Some ruminations on twitter about the disparate reactions to Koran burning vs. the shootings of this weekend have pondered the mystery of why folks would seem to react far more to symbolic violence than the killing of kids. That this speaks to a cultural divide that we cannot possibly overcome.
Well, let me ruthlessly speculate without any information about what is actually going on in Afghanistan right now.
An alternative interpretation of the difference between the two events would be that the Afghans, after decades of violence, understand intuitively the distinction between an event caused by one person versus an event caused by a set of processes. They may understand that any one individual can run amok, that no political system, no military, no nothing can make sure that 100% of the folks will not break and do something utterly horrible. They may find it more problematic that a military that has been operating in Afghanistan for ten years would burn Korans. The difference is between the difficulties of controlling all individuals and an organization that made so many mistakes that all had to happen in order for the holy books to be burned.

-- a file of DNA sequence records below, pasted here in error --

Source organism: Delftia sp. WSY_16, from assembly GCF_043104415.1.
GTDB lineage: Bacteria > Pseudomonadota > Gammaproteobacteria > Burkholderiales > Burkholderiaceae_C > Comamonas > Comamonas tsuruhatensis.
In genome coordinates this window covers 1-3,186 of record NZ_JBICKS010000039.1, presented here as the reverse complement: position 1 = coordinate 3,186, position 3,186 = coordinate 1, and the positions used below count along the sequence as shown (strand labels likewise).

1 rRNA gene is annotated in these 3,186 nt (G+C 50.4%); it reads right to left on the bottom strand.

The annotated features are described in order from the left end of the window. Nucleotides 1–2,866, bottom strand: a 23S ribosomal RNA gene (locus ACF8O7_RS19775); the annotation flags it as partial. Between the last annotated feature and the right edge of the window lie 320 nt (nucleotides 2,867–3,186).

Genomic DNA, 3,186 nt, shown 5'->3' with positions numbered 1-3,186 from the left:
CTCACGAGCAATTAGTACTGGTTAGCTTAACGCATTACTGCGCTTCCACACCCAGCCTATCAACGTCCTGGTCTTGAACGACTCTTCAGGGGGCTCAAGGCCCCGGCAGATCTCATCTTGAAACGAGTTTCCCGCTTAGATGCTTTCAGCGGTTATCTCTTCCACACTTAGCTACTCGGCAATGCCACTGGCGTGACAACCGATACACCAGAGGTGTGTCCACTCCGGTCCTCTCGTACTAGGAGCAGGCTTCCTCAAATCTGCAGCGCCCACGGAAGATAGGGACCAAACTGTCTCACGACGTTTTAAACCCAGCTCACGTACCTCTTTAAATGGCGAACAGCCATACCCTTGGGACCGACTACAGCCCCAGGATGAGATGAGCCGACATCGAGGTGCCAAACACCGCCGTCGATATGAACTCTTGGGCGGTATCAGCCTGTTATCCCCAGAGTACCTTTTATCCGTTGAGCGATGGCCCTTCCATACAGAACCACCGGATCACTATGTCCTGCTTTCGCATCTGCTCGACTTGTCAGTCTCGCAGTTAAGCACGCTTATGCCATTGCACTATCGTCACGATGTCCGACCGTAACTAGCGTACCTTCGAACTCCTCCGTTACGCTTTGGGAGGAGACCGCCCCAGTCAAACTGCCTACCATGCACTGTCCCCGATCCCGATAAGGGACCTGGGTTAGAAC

I am too busy with lapsed deadlines to check, but I am wondering about the Kunduz bombing in 2009, which was when German forces on the ground called in an air strike (by Americans) to destroy two captured tankers full of fuel, killing over a hundred civilians who were grabbing the fuel for their own uses. On the one hand, this was a devastating attack that caused heaps of "collateral damage." The organizational machine was broken since the German officers did not follow procedures. So, was Kunduz more like the Koran burning--broken machine--or more like the shooting spree--bad individual?
Anyhow, I have no clue, but I do think there are more instructive lessons to learn than my initial reaction of: what #@$# priorities these folks have.
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